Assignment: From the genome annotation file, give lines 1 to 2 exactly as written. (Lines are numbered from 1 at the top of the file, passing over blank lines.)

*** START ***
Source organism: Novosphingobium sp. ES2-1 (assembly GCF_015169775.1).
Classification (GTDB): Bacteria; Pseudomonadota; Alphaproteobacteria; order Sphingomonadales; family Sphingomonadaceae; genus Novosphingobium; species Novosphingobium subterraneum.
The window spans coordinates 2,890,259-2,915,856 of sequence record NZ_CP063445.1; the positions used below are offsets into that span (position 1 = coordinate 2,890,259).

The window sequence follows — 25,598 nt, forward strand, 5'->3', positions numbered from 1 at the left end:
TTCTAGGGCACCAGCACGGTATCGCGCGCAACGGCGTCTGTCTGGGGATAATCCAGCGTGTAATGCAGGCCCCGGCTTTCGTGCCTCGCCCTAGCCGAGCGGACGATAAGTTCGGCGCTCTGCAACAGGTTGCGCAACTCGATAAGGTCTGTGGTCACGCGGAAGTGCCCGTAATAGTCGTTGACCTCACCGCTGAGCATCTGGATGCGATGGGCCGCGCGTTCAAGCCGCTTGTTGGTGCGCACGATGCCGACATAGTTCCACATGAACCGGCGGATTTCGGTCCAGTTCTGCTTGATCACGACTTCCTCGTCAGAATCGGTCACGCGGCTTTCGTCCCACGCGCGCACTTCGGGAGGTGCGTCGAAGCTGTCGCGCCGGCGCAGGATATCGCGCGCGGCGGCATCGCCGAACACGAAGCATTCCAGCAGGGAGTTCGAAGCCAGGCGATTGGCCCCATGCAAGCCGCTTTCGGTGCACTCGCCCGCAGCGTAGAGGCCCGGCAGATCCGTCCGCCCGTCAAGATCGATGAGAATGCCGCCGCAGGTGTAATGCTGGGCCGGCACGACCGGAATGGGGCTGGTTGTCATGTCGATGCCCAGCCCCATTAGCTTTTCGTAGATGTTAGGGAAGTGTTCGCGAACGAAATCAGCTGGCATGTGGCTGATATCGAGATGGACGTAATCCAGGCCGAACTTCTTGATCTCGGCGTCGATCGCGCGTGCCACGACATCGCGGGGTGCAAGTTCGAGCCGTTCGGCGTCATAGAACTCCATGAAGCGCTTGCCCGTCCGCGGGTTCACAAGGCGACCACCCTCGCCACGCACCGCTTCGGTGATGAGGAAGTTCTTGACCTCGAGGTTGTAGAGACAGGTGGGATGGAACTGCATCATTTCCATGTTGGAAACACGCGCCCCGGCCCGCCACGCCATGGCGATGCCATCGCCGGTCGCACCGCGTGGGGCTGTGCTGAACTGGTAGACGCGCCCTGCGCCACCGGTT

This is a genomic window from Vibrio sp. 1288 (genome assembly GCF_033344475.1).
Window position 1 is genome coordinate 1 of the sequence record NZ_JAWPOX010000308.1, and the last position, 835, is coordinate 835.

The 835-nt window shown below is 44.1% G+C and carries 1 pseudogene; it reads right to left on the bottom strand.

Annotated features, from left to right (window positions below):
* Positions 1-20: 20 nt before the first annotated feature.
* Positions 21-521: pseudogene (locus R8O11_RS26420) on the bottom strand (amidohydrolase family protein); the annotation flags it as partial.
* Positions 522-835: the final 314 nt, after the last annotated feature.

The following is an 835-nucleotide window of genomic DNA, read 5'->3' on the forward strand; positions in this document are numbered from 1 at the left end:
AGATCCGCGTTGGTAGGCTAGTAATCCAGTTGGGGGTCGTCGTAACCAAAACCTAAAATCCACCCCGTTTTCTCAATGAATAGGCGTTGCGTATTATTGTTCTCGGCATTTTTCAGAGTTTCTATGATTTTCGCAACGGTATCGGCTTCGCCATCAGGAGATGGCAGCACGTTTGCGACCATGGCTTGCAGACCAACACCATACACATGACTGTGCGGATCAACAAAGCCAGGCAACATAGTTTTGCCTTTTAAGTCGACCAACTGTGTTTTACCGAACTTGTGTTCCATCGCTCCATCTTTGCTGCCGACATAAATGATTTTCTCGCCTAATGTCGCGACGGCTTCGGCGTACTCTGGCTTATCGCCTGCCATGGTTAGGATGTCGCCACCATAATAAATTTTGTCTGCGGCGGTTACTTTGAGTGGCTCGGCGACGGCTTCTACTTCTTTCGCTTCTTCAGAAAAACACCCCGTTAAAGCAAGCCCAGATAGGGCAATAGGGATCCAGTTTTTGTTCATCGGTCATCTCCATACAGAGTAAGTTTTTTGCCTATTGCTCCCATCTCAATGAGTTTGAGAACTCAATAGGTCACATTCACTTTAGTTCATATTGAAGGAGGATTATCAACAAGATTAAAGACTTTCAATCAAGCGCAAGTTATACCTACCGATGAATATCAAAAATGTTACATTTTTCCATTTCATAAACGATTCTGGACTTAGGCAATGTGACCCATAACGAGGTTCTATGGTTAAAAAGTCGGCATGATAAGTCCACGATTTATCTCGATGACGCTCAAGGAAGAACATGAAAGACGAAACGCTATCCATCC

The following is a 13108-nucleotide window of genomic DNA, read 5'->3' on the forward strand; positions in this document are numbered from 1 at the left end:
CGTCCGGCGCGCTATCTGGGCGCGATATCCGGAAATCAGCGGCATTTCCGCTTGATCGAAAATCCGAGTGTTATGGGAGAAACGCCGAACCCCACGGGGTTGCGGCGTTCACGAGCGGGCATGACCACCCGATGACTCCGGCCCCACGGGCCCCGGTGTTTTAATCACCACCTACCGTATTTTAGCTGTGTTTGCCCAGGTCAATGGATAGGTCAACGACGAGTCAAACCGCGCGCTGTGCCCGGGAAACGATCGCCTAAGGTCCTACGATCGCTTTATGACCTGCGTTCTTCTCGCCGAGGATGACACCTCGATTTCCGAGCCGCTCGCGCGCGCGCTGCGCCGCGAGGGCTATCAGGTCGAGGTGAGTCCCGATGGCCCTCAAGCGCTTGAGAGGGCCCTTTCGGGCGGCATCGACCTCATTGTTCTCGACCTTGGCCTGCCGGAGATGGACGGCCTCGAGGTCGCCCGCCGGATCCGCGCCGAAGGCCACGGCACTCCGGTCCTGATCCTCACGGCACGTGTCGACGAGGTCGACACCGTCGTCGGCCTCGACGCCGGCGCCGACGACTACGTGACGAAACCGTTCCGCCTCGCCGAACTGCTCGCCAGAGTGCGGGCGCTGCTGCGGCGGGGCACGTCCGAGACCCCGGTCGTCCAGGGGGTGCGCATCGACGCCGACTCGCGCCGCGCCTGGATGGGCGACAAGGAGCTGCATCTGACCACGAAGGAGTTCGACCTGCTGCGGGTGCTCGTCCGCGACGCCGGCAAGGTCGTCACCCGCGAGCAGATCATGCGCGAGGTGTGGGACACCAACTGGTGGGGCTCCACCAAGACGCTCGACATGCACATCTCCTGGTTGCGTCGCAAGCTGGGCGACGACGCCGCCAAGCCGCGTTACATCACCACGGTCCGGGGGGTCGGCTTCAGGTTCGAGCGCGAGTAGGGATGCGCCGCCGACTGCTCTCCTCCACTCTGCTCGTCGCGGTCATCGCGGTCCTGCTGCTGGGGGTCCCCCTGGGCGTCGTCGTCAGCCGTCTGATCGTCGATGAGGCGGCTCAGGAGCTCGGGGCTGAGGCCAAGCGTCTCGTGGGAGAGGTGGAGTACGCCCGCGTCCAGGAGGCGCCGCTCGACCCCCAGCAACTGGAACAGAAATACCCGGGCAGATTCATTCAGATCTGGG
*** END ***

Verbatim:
Source organism: Novosphingobium sp. ES2-1 (assembly GCF_015169775.1).
Classification (GTDB): Bacteria; Pseudomonadota; Alphaproteobacteria; order Sphingomonadales; family Sphingomonadaceae; genus Novosphingobium; species Novosphingobium subterraneum.